‘Floriana celebrations a result of mixed messages on pandemic’

It is easy for public outrage to turn onto the Floriana FC fans celebrating their club winning the Premier League title for their complete disregard of social distancing but the situation was created by mixed messages from the authorities who have to shoulder responsibility in this pandemic, according to a sociology professor.

Andrew Azzopardi, Dean of for the Faculty of Social Wellbeing at the University of Malta, took a step back from the footage of screaming fans to give a broader picture about the reasons why hundreds of people completely ignored the health authorities’ constant warnings to stay away from crowds.

“Clearly this is symptomatic of people who are made to think and believe that the pandemic is over. They feel that it’s ok to celebrate because Malta is in the clear. This is the message that the government is giving at the moment,” Azzopardi told The Shift.

The club was given the championship title after 27 years. The Malta Football Association decided to announce the result after this year’s league was put on hold three months ago because of the pandemic.

As hundreds of people dressed in green celebrated in street parties, the rest of the island watched in horror and anger at the complete disregard of social distancing rules or the use of protective equipment.

Azzopardi pointed out that it was understandable that the club supporters wanted to celebrate – especially because they had waited 27 years for the title.

Floriana supporters celebrating the win on Monday.

However, this would not have happened if the MFA had taken a decision before a recent press conference by the Prime Minister lifting COVID-19 precautionary measures. The fans would not have flocked in their hundreds to the streets of Floriana, he said.

“There is also an element of egoism as well. I understand everyone has the right to have fun and celebrate, but there’s a limit.”

While understanding the “devil of the economy”, Azzopardi said the authorities had to give a clear message.

“There’s lots of talk about the waves in the sea and that it looks like everything is over. They want the public to feel that the crisis is over. The government needs to be consistent. Otherwise, the biggest responsibility for events like this one lies with the unclear messages by the authorities,” he said.

It is easy to see where these mixed messages came from. As the health authorities were urging people to stay inside, wear a mask when going out and keep a personal space of two metres, government officials, including the prime minister and public officials regularly appeared in public breaching these rules.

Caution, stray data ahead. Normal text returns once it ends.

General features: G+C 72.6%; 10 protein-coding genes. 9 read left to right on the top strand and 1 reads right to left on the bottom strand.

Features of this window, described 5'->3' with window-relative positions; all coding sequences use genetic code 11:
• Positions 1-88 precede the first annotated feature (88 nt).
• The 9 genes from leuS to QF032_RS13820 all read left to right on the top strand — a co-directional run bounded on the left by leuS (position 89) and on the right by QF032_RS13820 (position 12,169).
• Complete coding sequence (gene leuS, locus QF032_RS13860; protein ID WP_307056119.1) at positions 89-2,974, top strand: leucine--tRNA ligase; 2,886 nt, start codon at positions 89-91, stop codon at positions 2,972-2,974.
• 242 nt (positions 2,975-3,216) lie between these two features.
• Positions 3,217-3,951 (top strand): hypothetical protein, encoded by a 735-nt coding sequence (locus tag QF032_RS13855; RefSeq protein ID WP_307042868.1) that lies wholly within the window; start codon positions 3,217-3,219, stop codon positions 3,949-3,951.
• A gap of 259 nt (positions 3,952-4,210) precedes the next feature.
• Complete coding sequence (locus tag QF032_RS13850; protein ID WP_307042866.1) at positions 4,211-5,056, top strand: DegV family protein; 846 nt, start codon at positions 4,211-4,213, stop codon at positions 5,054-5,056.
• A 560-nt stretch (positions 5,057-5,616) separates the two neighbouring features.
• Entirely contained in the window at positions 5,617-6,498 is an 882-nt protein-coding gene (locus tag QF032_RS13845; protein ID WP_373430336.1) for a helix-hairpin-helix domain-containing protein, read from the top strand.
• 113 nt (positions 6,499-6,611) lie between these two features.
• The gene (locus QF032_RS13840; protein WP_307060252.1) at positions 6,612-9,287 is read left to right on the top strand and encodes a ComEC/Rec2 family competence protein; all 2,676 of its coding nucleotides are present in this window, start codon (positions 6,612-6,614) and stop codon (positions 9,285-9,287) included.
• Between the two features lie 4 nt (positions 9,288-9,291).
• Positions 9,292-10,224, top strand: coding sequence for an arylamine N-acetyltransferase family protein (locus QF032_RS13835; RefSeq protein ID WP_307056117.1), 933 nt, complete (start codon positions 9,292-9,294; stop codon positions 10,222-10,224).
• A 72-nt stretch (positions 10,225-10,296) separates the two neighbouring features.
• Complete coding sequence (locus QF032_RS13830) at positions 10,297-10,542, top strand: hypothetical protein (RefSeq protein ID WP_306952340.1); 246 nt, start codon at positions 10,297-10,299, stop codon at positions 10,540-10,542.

The scenes on the Granaries also shocked Superintendent of Public Health Charmaine Gauci who urged all those present to get tested for coronavirus. Medical professionals turned to social media in anger, saying that what happened was an insult to all those working on the frontline in this pandemic.

All these celebrations took place within a stone’s throw of the police headquarters in Floriana. And while images on social media show police officers on site, it seems very little was done to stop the crowds.

The lack of immediate action by the local police force did not go unnoticed and was captured in an 11-second video that went viral on social media. In a split screen, one can see Floriana supporters in a crowd and a Maltese police officer round the corner dancing to a Tiktok video. (It is not clear the two events occurred at the same time).

A screenshot of the video that went viral on Tuesday.

It seems that this video irked the police force as a number of Facebook groups pointed out that they had been contacted by the police and asked to take it down.

Given the circumstances, Floriana club officials should have prepared a contingency plan for the gathering crowds, Azzopardi said.

But Floriana FC general secretary Dione Borg insisted it was a spontaneous event: “If it were something organised we would have had carcades and the usual.”

Asked if the club had made any plans just in case there was a huge gathering, Borg said the club did not have the resources to plan to control such crowds.

“We simply abided by the instructions of the police. The moment they told us to calm things down, we did our best to spread the word with the crowd,” he said.

                           
                               
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